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As I look at Facebook posts from friends in Northern and Central California and Southern Oregon, and talk to friends in the Seattle area, I'm struck with EXTREME gardeners envy. Most of these folks have much, if not all, of their gardens planted. I will say however, that the envy stops at gardening 'cuz I live in a beautiful place and have much gratitude for the gifts of nature that I find myself and my family surrounded by!!!

If you look at the USDA hardiness map by zip code, I would be generally found in zone 6B. However, the post office is at roughly 1300' elevation along the river, and my house is at over 3000' in a mountainous area known as a "snow belt" where temperatures are still regularly below freezing in late April. This elevation and climate difference puts us solidly in USDA zone 4 based on average minimum temperatures. Even a trip to "town" for a visit to the local grocery or hardware store invokes a bit of climate envy seeing everything in full bloom while we still barely have buds on our trees (see photo below) Having moved here from a zone 7 region, we certainly have adjusted our gardening practices, and with much success. We have found that through careful plant selection, starting many of our crops inside, and listening to long time local gardeners, we can still grow the same crops we have always enjoyed, and in fact have had more success with some things ie; peppers, cantaloupe, strawberries, than we had in a more moderate climate.

An Elderberry tree in our garden 04/25. Barely any leaves

at this point. Notice the Bat House in the background awaiting

it's seasonal tenants.


Well, I'm glad I asked that question. The good part is that I've had more time to replace several raised bed gardens prior to growing season. About eight years ago, shortly after we moved here, I assembled quite a few raised bed garden kits we brought with us. The kits were from a company in Talent, OR that I shared a shop with. The company is called Natural Yards. They can be found at Unfortunately, the shop I shared with them was destroyed by the horrific wildfire that swept through that area last Summer/Fall. I encourage you to reach out to them, purchase their products, and help them to rebuild their business. The raised bed kits are great!!!! They are easy to assemble and with all of the choices they have, they are very versatile. The bed kits lasted very well. I had the kits of fir lumber rather than cedar, and they still lasted eight years without any wood treatment. Unfortunately, nothing of this world lasts forever, and they needed to be replaced.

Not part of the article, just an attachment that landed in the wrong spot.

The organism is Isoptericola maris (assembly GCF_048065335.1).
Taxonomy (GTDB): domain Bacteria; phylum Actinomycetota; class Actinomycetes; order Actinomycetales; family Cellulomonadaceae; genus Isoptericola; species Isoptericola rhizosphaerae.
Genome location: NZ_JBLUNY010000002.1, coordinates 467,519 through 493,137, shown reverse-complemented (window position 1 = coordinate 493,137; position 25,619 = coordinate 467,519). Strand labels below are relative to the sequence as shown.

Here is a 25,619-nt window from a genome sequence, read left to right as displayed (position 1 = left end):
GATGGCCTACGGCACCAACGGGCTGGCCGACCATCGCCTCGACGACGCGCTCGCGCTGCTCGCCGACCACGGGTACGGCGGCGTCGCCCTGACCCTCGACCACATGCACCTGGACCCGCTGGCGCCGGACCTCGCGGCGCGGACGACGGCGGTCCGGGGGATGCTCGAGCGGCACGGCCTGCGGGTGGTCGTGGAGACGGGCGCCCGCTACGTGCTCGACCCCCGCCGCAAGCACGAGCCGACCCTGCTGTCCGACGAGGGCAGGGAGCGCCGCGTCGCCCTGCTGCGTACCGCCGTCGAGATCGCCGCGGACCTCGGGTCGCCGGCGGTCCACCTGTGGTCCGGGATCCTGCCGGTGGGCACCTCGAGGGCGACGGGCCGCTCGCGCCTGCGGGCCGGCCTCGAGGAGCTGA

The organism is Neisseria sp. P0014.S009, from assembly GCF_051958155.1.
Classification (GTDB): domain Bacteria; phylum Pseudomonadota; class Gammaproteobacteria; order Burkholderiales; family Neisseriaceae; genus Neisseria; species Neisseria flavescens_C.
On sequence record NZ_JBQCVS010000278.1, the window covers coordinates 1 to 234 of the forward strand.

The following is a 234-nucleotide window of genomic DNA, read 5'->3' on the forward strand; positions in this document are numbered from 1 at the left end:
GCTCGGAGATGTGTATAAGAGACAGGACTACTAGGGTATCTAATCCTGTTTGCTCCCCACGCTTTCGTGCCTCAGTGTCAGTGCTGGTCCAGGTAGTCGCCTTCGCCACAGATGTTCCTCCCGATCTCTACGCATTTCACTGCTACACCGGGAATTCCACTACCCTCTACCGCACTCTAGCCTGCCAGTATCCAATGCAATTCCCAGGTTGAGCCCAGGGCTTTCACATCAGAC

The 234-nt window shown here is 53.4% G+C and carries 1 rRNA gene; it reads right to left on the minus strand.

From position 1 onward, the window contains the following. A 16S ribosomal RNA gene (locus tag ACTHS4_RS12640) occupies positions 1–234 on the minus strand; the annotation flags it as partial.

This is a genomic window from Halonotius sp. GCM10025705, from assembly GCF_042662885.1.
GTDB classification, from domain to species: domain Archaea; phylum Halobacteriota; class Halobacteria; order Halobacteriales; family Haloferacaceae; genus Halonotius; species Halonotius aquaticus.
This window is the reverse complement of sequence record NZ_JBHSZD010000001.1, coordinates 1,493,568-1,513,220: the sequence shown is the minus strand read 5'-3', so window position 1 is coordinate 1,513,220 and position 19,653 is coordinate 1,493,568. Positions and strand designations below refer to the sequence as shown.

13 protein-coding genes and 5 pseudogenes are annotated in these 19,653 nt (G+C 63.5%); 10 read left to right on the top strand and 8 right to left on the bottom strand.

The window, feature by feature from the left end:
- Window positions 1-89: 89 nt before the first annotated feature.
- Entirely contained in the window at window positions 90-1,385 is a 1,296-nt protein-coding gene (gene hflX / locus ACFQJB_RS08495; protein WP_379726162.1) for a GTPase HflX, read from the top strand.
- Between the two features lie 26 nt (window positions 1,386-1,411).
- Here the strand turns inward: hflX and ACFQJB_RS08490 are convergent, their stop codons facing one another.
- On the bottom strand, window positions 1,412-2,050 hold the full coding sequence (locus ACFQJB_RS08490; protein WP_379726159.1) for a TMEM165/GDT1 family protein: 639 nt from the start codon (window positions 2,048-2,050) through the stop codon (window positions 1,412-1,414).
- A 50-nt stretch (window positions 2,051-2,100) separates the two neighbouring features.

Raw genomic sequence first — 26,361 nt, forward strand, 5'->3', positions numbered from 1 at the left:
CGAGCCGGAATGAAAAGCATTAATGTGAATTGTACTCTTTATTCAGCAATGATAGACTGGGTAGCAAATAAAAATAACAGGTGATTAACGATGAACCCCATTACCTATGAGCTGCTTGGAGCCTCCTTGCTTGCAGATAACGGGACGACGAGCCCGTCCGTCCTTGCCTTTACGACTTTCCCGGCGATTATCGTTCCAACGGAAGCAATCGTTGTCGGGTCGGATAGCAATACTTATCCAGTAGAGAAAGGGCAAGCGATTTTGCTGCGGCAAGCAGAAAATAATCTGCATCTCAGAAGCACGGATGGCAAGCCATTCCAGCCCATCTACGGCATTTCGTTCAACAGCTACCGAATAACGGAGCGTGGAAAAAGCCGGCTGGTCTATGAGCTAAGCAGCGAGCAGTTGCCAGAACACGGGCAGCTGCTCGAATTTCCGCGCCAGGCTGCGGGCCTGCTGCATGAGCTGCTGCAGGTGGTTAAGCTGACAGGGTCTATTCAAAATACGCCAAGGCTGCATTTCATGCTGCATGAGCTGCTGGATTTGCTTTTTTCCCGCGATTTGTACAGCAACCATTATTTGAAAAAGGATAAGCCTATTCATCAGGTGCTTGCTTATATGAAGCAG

Photo of original raised bed with new bed under construction in background.


I actually started working on this project in mid February since we had no snow on the ground. Within a few days of staking out and planning my replacements (phase 1), it started to snow and didn't quit for three weeks. The snow finally melted off the first week of April and I was able to continue. Once I had a lumber and hardware shopping list, I was able to call around looking for prices. OUCH!!!! I really thought I would have to shit can the whole project at this point. I was in need of 800 board feet of 2"x12" of lumber, 60' of 4'x4' posts, and miscellaneous hardware, concrete, wood treatment (more on that later), and a couple of weeks of good weather. This was for phase 1 which consisted of removing 180 sq feet of existing raised beds and replacing that portion with two "U" shaped raised beds, overall 16'x12' dimensions with 160 sq feet of growing space each. The best quote I got, just for the lumber, was over $1600. What was my response? FUGGEDABOUTIT. However, I am a fairly resourceful person, so I looked for options. Option one that I found was for the posts. I have a significant number of cedar posts, 8'-12' in length, and 6"-12" diameter that I salvaged when a local producer of power poles relocated. I could split these posts, cut them to length, and use a hand planer to create a flat, uniform surface to attach the lumber to. BOOM, first hurdle completed.